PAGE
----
You don't have to be a fan of the art form to enjoy The Nutcracker, says Madeleine Onne, the institution's artistic director. "You don't need to understand ballet to enjoy our performance," she says. "You go to a ballet and you can just enjoy it."
Onne knows a thing or two about ballet. She started dancing at age four in her native Sweden and was accepted to The Royal Swedish Ballet School when she was nine.
Onne remained at the ballet for three decades before she became artistic director of the Swedish Royal Opera House in Stockholm. She began working as artistic director for Hong Kong Ballet last year.
Throughout the years, The Nutcracker has always been close to her heart. "I was in [Russian ballet legend] Rudolf Nureyev's version in Sweden in 1969," she says.
"I was nine. We were children in the first act, then we played the role of rats. I can still remember having this huge [rubber] costume and we had to walk up eight flights of steps. I had a hard time moving around with those short legs," she adds with a chuckle.
Productions of The Nutcracker have been popular for children all around the world. The fantasy aspect of the ballet and its Christmas theme provides an ideal world for children to explore.
It doesn't hurt, either, that children themselves play a role in the performance. "We use kids every year," Onne says. "We had 250 to 300 kids audition for roles in Hong Kong. We chose three casts - altogether we have 60 kids."
The story is based on Alexander Dumas's adaptation of a classic tale. The ballet is set to composer Pyotr Ilyich Tchaikovsky's score and was first performed at St Petersburg in December 1892.
In the story, a girl called Clara receives a nutcracker doll for Christmas. At night, a magical spell sweeps through her house and her dolls come to life, including the nutcracker.
Over the years, the myriad ballets that have performed the story have often reworked it on stage. While Hong Kong Ballet sticks to the original in many aspects, it has also added modern elements. "Our version of The Nutcracker is [considered] classical ballet, but not entirely," says the ballet's principal dancer Jin Yao, who plays the role of Clara as an adult. "The choreography is a little contemporary at times with pas de deux, transitions, lifting and steps that are a little different from traditional classical ballet."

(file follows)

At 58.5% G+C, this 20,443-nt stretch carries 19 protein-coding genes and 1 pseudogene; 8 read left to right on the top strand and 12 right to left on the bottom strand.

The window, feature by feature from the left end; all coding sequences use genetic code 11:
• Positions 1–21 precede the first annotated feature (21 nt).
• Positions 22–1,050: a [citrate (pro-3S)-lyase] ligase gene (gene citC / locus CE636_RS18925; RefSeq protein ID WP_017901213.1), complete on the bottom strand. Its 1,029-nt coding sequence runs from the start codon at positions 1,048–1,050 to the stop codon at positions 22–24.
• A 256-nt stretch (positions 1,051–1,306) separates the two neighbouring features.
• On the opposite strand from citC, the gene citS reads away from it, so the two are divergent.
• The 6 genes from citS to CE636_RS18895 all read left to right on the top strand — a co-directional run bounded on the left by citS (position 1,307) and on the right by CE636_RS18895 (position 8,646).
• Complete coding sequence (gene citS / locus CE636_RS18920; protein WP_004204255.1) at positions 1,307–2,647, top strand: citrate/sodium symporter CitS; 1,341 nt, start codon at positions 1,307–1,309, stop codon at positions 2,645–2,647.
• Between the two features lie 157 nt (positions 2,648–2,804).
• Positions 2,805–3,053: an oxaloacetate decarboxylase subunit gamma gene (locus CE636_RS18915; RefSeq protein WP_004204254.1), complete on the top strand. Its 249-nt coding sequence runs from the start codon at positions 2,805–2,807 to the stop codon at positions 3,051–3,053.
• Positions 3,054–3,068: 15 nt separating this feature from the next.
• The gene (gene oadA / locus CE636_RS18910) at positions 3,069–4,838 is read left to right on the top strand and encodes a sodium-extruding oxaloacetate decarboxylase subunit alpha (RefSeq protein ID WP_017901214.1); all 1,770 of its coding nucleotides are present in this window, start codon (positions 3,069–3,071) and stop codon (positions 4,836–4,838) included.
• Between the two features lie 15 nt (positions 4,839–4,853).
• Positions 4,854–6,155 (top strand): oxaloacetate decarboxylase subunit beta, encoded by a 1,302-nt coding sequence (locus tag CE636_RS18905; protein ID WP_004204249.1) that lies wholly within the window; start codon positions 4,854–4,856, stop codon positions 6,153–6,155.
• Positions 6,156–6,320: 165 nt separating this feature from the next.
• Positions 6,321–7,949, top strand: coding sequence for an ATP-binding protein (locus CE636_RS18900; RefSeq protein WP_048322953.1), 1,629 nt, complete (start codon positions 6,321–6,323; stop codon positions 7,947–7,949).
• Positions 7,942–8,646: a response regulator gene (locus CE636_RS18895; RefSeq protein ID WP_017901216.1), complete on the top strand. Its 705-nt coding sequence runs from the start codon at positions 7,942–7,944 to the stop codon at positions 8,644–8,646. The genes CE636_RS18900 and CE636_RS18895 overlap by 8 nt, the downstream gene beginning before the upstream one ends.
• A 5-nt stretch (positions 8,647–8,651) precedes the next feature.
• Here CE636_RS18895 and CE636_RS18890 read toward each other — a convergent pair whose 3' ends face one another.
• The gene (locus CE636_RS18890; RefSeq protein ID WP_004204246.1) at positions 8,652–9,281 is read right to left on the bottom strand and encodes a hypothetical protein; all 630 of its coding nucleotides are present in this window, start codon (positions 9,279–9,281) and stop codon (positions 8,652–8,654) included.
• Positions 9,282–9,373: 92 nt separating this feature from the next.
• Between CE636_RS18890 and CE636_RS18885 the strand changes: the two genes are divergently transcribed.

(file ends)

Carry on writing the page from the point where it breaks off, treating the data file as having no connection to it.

This year marks Jin's sixth performance in The Nutcracker. Before she joined Hong Kong Ballet in 2004, she also danced in another version of the Christmas classic on the mainland, where she was born.
"When I was with the National Ballet, I did a Chinese version of The Nutcracker," she says. "It was a Chinese story that took place during Chinese New Year, but we used the same music. My character was based on Clara, but she had a Chinese name."
It's precisely such crossover appeal that keeps the old classic so popular worldwide. Ballet is primarily a Western art form, Onne says. To make it appealing for local audiences, she adds, performances often have to be adjusted to cultural contexts.
"To broaden our audience, we need to find themes that will attract people who have never been to a ballet before," she says.
"They can see a Western art form and see that it's applicable to Chinese culture. We can combine them together. I'm constantly trying to find that fusion in more things."
The Nutcracker will be performed at the Hong Kong Cultural Centre from Dec 17-27. For more information, visit hkballet.com.